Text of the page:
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U. S. Grant and the Coming Revolution in Military Affairs

As I concluded in the last “Historical Red Teamers” article, alternative means of pursuing an end always exist. Overconfidence can sap opportunity by leading a decision maker to discount the enemy’s capabilities, and true flexibility in thought and action is essential. As Grant wrote, “If men make war in slavish obedience to rules, they will fail.”
      One of the areas where Grant excelled was seizing the offensive and integrating the combined arms team in Civil War combat (and he would later take the combined arms approach forward in dealing with political enemies during Reconstruction). During the War in the West, Grant integrated riverine naval forces in logistics and fire support roles as a means to restore battlefield mobility. Later, forces under Grant pioneered tactics which closely resembled those of the Western Front. Grant’s innovations foreshadowed the coming butchery during World War I and would have been an excellent source of lessons–both positive and negative–for European military tacticians to study in detail.1
      The superior red teamer consistently seeks to learn lessons from past experiences and manufacture new solutions to complex problem sets. Red teamers are naturally students of history, and historical examples can provide a blueprint for action. Grant repeatedly challenged the traditional assumptions on the offensive nature of war, and was ultimately successful, as the thirteenth RTJ Law of Red Teaming suggests.2
      Up until Grant took command of the Union armies in 1863, President Lincoln had routinely sought a commander willing to pursue the offensive relentlessly in order to bring a quicker end to the destructive war.3 As Grant learned in the Mexican-American War, maintaining the offense prevents the opposing force from regaining terrain and mounting a proper defense. His goal throughout the Civil War was to retain pressure on Confederate forces by maintaining the offensive. As a means to maintain mobility in an area constrained by limited roads and large rivers, Grant used gunboats and logistics ships to augment his ground forces’ ability to maneuver in the American west. Gunboat squadrons were instrumental in the battles at Forts Donelson and Henry and in the Siege of Vicksburg.
      Grant will never be judged as a tactical visionary or strategic demigod by historians, but he did apply the simple lessons of warfare vigorously for success. The abilities to bring mobile firepower and rapidly reposition large bodies of troops represented painful lessons that European militaries were slow to learn even after the defeat of the French in the Franco-Prussian war by Prussians utilizing rail transport for operational mobility. The use of brown-water naval forces was a specific means of restoring battlefield mobility.4 Instead of set piece frontal attacks against fixed fortifications, river boats provided the same capability that the introduction of tanks later provided on the Western Front.
      Despite the fact that European nations provided military observers on both sides of the U.S. Civil War, few strategic or tactical lessons learned were transported across the Atlantic. The Civil War was a revolution of military activities in a short four years, changing from an army that was not too different from a Napoleonic force to one that was closer to an early 20th century one. Grant’s offensive throughout the Petersburg campaign more closely resembled the Battle of the Somme some 50 years later than the battle of Gettysburg one year prior. The Napoleonic tactics studied by leaders on both sides became irrelevant as the industrialization of weaponry fundamentally altered the battlefield. The Siege of Petersburg used the same tactics to initiate a battlefield breakout that would later be used on the Western Front, including creeping barrages and subterranean mines under enemy positions. A closer study of previous conflicts such as the U.S. Civil War by European leaders could have prevented large scale butchery some 50 years later.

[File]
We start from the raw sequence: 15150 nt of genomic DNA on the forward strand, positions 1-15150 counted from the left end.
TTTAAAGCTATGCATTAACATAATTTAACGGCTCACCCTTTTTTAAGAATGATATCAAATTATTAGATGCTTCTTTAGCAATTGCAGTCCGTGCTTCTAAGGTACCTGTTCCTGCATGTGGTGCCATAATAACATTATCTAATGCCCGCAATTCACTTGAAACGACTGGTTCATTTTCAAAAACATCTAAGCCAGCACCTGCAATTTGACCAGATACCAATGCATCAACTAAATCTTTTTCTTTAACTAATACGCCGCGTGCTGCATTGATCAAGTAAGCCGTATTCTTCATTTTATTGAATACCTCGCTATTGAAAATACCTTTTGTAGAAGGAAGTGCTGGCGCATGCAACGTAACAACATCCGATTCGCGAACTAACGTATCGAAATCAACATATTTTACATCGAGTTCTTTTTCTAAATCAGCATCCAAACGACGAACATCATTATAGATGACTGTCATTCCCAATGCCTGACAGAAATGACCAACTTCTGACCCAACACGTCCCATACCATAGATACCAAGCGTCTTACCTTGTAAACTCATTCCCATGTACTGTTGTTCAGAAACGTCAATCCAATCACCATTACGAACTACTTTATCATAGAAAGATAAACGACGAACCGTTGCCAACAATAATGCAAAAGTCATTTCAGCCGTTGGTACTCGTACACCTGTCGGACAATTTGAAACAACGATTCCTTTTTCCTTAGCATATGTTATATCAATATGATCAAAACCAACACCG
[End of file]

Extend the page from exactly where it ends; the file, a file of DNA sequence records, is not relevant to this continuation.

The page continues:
What is the lesson here for the modern day red teamer? Many of the solutions for your organizations’ mind-blowing new problems are firmly rooted in the past. Even cyber warfare and corporate espionage can be seen as means of flanking an enemy and attacking through unprepared lines of defense. Grant later used many of his multi-echelon offensive tactics against political enemies, namely the Ku Klux Klan during Reconstruction or in his unsuccessful annexation of the Dominican Republic as a means to end slavery in that country. A superior red teamer can recognize when the past is repeating itself, or at the very least find a historical anecdote to help hold the Gates of Thermopylae on his or her personal battlefield.
      My next “Historical Red Teamer” article is going to focus on an individual known for consistently having an alternative and often unpopular viewpoint throughout his storied career as a journalist, soldier, politician, and Prime Minister. He also shared a professional relationship with one of RTJ’s personal favorites, Dr. R.V. Jones, during the darkest of days. If you guessed, Sir Winston Churchill then you might be ready for the next “Historical Red Teamer.”

  1. Williamson Murray, Military Adaptation in War: With Fear of Change, 2011. []
  2. RTJ Red Teaming Law #13: “Exploit collective assumptions, especially when attacker and defender share the same ones.” Why would anyone want to throw that ring into Mount Doom? Review all the laws here. []
  3. President Lincoln removed multiple generals after they failed to properly display an offensive initiative or capitalize on Union victories: Scott, McClellan, Hooker, Meade. []
  4. See []